Architect Frank Lloyd Wright's home and school of architecture set on his ancestor's land. Nice store and lunch facility. A variety of tours are offered, we recommend: The house tour (2 hours, $ 45, Friday 10am, 11am, 1pm, 3pm); The hillside tour (1 hour, $ 16 daily, 10:30am, 12:30am, 2:30pm, 4:30pm); Special estate tour (4 hours, $75 Saturday, Sunday only starting at 9:30am).
Tower Hill State Park
House on the Rock — Spring Green
Quirky Prairie Style house with even quirkier, eclectic collections ranging from paperweights and stained glass lamps to animated music machines & pipe organs (music of yesterday), carousel horses (several hundred different ones assembled into a huge carousel), model ships, model airplanes and much more for those young at heart and blessed with a spirit of wonder — open 9am to 6 pm, ($ 20 but bring quarters for the truly amazing music machines) (
Mineral Point
Little Wisconsin town with old fashioned main street and several antique stores as well as some restaurants.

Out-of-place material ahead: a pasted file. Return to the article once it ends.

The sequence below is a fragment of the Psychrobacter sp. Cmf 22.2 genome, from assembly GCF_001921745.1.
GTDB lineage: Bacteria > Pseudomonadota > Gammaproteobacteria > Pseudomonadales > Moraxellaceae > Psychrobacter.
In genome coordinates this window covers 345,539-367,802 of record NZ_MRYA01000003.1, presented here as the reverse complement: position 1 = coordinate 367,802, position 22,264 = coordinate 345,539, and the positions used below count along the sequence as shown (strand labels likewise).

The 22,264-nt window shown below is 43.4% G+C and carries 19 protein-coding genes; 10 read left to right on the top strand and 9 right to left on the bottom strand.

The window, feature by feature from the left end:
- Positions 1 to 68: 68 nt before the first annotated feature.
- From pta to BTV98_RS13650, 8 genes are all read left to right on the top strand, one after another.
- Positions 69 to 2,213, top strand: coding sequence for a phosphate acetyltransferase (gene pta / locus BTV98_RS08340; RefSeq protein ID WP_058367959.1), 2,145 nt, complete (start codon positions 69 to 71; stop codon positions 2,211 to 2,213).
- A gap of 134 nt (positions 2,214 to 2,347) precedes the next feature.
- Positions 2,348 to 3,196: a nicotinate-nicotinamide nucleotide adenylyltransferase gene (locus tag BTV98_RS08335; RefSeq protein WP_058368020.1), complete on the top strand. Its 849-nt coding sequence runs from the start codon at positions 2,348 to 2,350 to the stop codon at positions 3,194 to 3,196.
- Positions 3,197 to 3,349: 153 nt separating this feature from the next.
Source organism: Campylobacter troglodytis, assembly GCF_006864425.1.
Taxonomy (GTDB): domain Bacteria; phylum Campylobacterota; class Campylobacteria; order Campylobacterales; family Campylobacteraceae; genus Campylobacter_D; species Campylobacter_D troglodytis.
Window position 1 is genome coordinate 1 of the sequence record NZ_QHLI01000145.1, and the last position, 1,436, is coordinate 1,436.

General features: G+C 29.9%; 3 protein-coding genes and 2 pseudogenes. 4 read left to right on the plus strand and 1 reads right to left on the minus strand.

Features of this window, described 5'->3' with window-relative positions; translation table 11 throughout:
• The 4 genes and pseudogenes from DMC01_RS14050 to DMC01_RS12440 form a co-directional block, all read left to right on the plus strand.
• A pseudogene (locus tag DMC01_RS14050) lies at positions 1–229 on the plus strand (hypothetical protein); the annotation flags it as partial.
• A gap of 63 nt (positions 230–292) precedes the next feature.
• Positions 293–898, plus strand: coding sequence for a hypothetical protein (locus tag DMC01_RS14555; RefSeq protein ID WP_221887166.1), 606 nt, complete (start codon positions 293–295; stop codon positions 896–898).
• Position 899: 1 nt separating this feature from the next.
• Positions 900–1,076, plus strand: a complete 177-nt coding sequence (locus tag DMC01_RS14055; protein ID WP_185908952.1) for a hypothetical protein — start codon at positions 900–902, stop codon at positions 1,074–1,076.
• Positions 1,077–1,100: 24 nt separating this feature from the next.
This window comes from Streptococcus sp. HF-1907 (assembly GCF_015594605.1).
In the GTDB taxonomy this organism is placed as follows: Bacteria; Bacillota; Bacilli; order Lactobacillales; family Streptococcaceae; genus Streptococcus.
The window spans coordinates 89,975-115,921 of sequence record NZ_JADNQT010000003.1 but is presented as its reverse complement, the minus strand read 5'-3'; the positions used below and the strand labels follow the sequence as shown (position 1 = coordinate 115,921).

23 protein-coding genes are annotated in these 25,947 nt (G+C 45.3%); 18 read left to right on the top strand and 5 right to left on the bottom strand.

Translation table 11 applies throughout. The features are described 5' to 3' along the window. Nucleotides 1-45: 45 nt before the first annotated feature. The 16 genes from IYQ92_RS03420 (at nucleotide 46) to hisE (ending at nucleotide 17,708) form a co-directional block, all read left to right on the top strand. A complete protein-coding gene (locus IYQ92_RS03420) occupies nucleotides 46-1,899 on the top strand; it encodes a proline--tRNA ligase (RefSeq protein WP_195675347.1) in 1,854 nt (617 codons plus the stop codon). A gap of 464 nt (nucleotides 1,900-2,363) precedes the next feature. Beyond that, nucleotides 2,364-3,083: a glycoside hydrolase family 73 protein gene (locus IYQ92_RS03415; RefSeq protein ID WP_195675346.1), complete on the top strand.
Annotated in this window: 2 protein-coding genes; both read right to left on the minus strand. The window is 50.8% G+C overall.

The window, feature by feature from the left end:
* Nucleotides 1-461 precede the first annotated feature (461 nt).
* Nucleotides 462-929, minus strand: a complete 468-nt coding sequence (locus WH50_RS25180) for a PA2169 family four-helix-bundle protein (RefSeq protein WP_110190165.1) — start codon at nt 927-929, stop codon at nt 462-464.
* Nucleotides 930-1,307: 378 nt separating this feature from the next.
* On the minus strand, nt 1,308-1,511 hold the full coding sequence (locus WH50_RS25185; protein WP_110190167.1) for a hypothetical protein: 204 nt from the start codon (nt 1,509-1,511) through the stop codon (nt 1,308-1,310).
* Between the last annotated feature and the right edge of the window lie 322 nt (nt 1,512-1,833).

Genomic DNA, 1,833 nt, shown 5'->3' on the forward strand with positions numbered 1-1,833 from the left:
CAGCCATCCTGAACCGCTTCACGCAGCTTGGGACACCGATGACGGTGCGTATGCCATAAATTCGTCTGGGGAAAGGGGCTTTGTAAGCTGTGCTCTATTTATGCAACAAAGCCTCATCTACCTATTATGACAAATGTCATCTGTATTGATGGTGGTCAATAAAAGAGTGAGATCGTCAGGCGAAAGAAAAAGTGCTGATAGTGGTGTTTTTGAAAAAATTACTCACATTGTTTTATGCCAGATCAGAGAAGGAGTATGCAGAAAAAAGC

Canoe Trip on the Wisconsin River
Something unique and enjoyable to do on Saturday if the weather is nice and you don't get up too late — make reservations to be sure to get back to Madison in time. Paddling (SLOW!) from Sauk City to Ferry Bluff — about 3 hrs (7 miles) ( Sauk Prairie Canoe Center, 932 Water St., Sauk City, phone 608-643-6589. The rental building is half a block west of Hwy. 12 just before the bridge. $ 30 per canoe (2 people, additional person $ 5) — includes pickup at Ferry Bluff. Bring sun lotion, hat, liquid. Drive west on University Ave — about 2 mi from campus you may want to pick up picnic food and liquids at Whole Foods on the left of University Ave as you drive out.
Old World Wisconsin
The immigrants and pioneers who settled Wisconsin came from vastly different cultures. Yet they all shared a common purpose — the determined pursuit of the American Dream. Old World Wisconsin tells their stories by re-creating a world in which farmers, tradesmen and shopkeepers lead their lives the same way these settlers did. (


Last Updated: June 28, 2005

© 2005 The Board of Regents of the University of Wisconsin System